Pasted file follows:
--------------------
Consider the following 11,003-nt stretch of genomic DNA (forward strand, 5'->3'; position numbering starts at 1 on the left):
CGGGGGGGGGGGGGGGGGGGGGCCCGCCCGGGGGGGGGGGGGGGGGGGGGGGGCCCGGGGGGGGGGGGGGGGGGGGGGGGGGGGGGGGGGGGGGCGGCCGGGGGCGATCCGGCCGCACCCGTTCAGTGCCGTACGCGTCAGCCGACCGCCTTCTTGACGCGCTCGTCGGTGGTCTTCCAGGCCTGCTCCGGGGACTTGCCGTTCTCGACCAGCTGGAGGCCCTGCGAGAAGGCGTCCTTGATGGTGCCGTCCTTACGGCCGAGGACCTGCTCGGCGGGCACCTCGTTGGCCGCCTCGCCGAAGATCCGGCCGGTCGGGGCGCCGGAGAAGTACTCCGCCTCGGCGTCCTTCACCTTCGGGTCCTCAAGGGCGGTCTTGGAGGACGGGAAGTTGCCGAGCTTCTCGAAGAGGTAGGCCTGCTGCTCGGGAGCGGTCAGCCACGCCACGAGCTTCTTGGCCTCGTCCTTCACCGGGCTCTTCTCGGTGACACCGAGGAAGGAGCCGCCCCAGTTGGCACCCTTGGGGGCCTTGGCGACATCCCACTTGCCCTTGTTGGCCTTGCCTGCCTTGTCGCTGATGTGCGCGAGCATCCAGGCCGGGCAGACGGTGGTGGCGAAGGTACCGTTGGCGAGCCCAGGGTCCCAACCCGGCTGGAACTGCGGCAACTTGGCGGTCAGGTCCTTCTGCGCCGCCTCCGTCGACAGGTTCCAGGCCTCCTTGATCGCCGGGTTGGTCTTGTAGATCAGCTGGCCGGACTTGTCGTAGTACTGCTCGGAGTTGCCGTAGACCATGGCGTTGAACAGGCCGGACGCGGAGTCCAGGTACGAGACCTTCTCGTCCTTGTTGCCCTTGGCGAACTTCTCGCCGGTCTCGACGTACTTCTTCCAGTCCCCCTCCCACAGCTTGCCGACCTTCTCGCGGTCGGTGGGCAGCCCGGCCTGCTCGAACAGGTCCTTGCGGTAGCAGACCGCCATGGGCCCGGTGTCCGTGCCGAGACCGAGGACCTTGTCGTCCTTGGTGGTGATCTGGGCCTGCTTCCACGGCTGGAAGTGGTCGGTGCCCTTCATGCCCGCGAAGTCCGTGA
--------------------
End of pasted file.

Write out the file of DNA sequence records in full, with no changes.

Consider the following 11,003-nt stretch of genomic DNA (forward strand, 5'->3'; position numbering starts at 1 on the left):
CGGGGGGGGGGGGGGGGGGGGGCCCGCCCGGGGGGGGGGGGGGGGGGGGGGGGCCCGGGGGGGGGGGGGGGGGGGGGGGGGGGGGGGGGGGGGGCGGCCGGGGGCGATCCGGCCGCACCCGTTCAGTGCCGTACGCGTCAGCCGACCGCCTTCTTGACGCGCTCGTCGGTGGTCTTCCAGGCCTGCTCCGGGGACTTGCCGTTCTCGACCAGCTGGAGGCCCTGCGAGAAGGCGTCCTTGATGGTGCCGTCCTTACGGCCGAGGACCTGCTCGGCGGGCACCTCGTTGGCCGCCTCGCCGAAGATCCGGCCGGTCGGGGCGCCGGAGAAGTACTCCGCCTCGGCGTCCTTCACCTTCGGGTCCTCAAGGGCGGTCTTGGAGGACGGGAAGTTGCCGAGCTTCTCGAAGAGGTAGGCCTGCTGCTCGGGAGCGGTCAGCCACGCCACGAGCTTCTTGGCCTCGTCCTTCACCGGGCTCTTCTCGGTGACACCGAGGAAGGAGCCGCCCCAGTTGGCACCCTTGGGGGCCTTGGCGACATCCCACTTGCCCTTGTTGGCCTTGCCTGCCTTGTCGCTGATGTGCGCGAGCATCCAGGCCGGGCAGACGGTGGTGGCGAAGGTACCGTTGGCGAGCCCAGGGTCCCAACCCGGCTGGAACTGCGGCAACTTGGCGGTCAGGTCCTTCTGCGCCGCCTCCGTCGACAGGTTCCAGGCCTCCTTGATCGCCGGGTTGGTCTTGTAGATCAGCTGGCCGGACTTGTCGTAGTACTGCTCGGAGTTGCCGTAGACCATGGCGTTGAACAGGCCGGACGCGGAGTCCAGGTACGAGACCTTCTCGTCCTTGTTGCCCTTGGCGAACTTCTCGCCGGTCTCGACGTACTTCTTCCAGTCCCCCTCCCACAGCTTGCCGACCTTCTCGCGGTCGGTGGGCAGCCCGGCCTGCTCGAACAGGTCCTTGCGGTAGCAGACCGCCATGGGCCCGGTGTCCGTGCCGAGACCGAGGACCTTGTCGTCCTTGGTGGTGATCTGGGCCTGCTTCCACGGCTGGAAGTGGTCGGTGCCCTTCATGCCCGCGAAGTCCGTGA